Robredo risks losing votes for excluding reformists — analysts

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VP LENI OFFICIAL ROBREDO FB PAGE

By Kyle Aristophere T. Atienza, Reporter

VICE-PRESIDENT Maria Leonor “Leni” G. Robredo risks losing votes given the lack of senatorial bets in her lineup that favor social reforms, political analysts said at the weekend.

Excluding labor leaders and activists critical of President Rodrigo R. Duterte has hit the image of her coalition as the “only and true opposition,” political science professor Antonio Contreras said in a Facebook Messenger call.

“It took a fatal hit on their image as the only and true opposition,” he said. “It’s contradictory because you always speak up for the marginalized and now you are leaving out candidates from the marginalized and progressive sectors.”

Ms. Robredo, who is running for President as an independent, last week named six more candidates in her senatorial slate, including incumbent senators and former Duterte allies, bringing the total to 11. The 12th spot is reserved for someone who would best represent the poor, she said last week.

Human rights activist and former congressman Neri J. Colmenares and labor leader Jose Sonny G. Matula were among her top choices for the last spot, she added.

At least five of Ms. Robredo’s senatorial bets — former Vice-President Jejomar C. Binay, Senators Juan Miguel F. Zubiri, Richard J. Gordon and Emmanuel Joel J. Villanueva and ex-Senator Francis G. Escudero — were also endorsed by other presidential aspirants.

Senators Gordon, Zubiri and Villanueva were among those who ousted Senator Leila M. de Lima as head of the social justice committee. Ms. De Lima, who is in jail and on trial for drug trafficking charges, is also part of Ms. Robredo’s ticket.

Civic groups have criticized Mr. Gordon, who recently started a word war with Mr. Duterte, for attacking Ms. De Lima in the past as Blue Ribbon committee chairman. He once accused her of profiting from the illegal drug trade inside the national jail when she was still Justice secretary. The Justice department under Ms. De Lima charged Mr. Villanueva in 2015 for alleged misuse of pork barrel funds.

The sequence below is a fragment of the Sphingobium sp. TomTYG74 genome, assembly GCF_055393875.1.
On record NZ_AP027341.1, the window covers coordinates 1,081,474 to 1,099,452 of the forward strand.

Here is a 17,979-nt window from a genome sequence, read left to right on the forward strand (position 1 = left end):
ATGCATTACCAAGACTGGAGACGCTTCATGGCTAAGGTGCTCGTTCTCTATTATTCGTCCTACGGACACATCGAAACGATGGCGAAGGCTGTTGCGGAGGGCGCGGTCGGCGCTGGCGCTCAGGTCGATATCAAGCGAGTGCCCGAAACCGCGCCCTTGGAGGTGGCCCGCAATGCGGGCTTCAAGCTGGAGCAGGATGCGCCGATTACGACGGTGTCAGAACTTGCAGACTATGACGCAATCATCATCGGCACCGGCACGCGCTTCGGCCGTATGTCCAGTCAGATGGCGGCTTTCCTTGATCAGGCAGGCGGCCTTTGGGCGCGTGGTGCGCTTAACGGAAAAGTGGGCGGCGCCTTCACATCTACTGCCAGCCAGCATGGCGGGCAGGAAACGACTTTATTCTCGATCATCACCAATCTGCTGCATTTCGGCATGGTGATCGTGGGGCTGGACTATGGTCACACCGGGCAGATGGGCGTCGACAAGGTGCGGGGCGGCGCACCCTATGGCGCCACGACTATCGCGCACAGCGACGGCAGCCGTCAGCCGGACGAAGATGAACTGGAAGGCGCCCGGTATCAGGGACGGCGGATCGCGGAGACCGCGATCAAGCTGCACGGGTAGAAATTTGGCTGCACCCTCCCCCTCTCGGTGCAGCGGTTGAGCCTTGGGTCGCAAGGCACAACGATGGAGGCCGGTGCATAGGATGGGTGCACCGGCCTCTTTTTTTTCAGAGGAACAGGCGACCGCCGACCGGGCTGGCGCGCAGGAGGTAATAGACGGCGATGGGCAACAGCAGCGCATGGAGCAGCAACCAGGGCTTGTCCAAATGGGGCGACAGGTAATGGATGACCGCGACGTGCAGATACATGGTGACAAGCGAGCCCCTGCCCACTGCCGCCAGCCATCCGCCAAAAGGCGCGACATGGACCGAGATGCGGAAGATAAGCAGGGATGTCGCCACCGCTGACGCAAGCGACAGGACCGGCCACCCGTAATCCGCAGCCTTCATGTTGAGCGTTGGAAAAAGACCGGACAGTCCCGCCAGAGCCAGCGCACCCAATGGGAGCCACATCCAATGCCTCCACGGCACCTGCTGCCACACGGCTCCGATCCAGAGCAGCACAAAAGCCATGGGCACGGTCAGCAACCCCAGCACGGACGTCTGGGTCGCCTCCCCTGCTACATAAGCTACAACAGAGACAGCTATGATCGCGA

Ms. Robredo’s top ally, ex-Senator Antonio F. Trillanes IV, was one of the key politicians who accused Mr. Binay of corruption over allegedly overpriced infrastructure projects in Makati when he was still its mayor.

“If you can adopt mortal enemies who are considered by many as traditional politicians, then why can’t you immediately adopt someone like Colmenares?” Mr. Contreras asked. “That is really something that will backfire.”

“Politics is addition and anything that she adds to her base is good,” he said. “Even if it is not a huge sector, groups from the political left are very well organized and can launch a national campaign.” Ms. Robredo has been trying to form alliances with established politicians “to bring in their support base in the campaign,” Maria Ela L. Atienza, a political science professor from the University of the Philippines, said in a Viber message.

“This is their strategy because of the lack of strong, big parties in the Philippines and the rampant lack of party loyalty,” she added.

Ms. Robredo could create a grassroots coalition of nontraditional groups and volunteers, while focusing on building a platform supported by various sectors, Ms. Atienza said.

“She can present a more appealing platform, including relevant issues instead of the personal attacks that some of the other presidential candidates are now resorting to,” she said. “This is a challenging task.”

Ms. Robredo, who heads the once ruling Liberal Party, earlier said she would work with different political groups critical of the Duterte government.

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